. Martha had described the girl to us and had told us her name (Jena). We had joked numerous times about the odds of meeting her on the trail and how funny it would be if they saw each other which Martha was hoping would not happen.
When I joined the guys, they had just seen THE girl! Or at least at that point they were pretty sure that was her based on the description, age, who was with her etc. I had just passed her on the trail and as we're watching her going down the trail we see Martha as well! Believe it or not, we saw Martha and the girl passing the shrine at the exact same time so they didn't see each other. As soon as Martha reached us we told her about what had just happened. We could still see the girl from far on the trail and Martha yelled "Jena" out of her lungs and the girl turned her head. That was her! But she didn't see where the yelling came from and she kept going. I still can't believe the whole scene. If I ever become a movie director I'll have to include it in a movie somewhere...
We waited for Deana to arrive with Dawa. Her hand did not look good and she did look to fresh either. I think I saw her hitting a rock with her arm and her hand, maybe she touched a nerve?
John and I somehow ended up hiking together all the way back to Lukla. Long day... each time we were passing a village I was wondering whether it was Lukla
. Phakding is below Lukla in elevation so we arrived in Lukla pretty tired. I saw some adorable kids jumping in the puddles. Straight in it, two feet! It made me want to be a kid again. Our legs were tired, we were tired. Lukla is a pretty big town and we knew our lodge was near the small airport so John and I headed in that direction until we saw Dawa running after us. The group had decided to stop by "Starbucks" which we had passed ten minutes before. So we turned around and waited for the rest of the group in the strangest Starbucks of all times...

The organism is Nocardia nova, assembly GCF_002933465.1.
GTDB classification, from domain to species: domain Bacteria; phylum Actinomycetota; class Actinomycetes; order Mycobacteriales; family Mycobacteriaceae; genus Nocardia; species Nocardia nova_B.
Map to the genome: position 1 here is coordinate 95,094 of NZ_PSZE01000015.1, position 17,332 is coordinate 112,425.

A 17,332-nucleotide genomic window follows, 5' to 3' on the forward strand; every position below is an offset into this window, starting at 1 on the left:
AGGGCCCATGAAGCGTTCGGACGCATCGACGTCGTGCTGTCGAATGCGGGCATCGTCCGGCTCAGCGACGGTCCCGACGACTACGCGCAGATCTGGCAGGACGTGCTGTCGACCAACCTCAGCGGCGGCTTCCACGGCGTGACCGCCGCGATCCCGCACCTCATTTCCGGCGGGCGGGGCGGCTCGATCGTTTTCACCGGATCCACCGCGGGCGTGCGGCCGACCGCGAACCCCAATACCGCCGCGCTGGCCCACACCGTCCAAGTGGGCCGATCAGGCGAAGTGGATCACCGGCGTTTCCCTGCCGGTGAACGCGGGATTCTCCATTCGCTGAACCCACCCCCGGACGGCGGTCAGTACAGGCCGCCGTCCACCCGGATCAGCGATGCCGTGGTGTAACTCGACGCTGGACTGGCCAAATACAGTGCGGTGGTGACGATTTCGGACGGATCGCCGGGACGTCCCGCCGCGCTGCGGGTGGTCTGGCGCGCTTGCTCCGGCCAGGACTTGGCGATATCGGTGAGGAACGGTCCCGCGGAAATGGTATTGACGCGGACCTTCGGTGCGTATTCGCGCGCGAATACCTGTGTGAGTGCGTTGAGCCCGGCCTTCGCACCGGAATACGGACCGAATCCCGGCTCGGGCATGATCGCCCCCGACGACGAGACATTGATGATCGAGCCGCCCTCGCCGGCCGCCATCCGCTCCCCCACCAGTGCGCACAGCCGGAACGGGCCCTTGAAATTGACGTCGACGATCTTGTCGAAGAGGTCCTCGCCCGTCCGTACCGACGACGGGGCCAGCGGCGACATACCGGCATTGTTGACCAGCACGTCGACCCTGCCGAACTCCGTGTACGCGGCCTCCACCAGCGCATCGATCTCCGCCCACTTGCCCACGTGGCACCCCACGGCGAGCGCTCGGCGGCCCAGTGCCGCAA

It is not a real Starbucks but it is called Starbucks and they did a pretty good job with the fake logo. I'll upload a picture and you'll have to take a look at the mountain inside the logo. They serve coffee, tea, cakes, cookies just like at Starbucks...Dawa and Pemba especially enjoyed the special treats. They don't get to spend some relaxing time in a place like that. I loved seeing their big smiles. Pemba and I shared a cookie. I'm going to miss my little monkey so much. The two of us spent a lot of time together and we had a lot of fun despite the language barrier.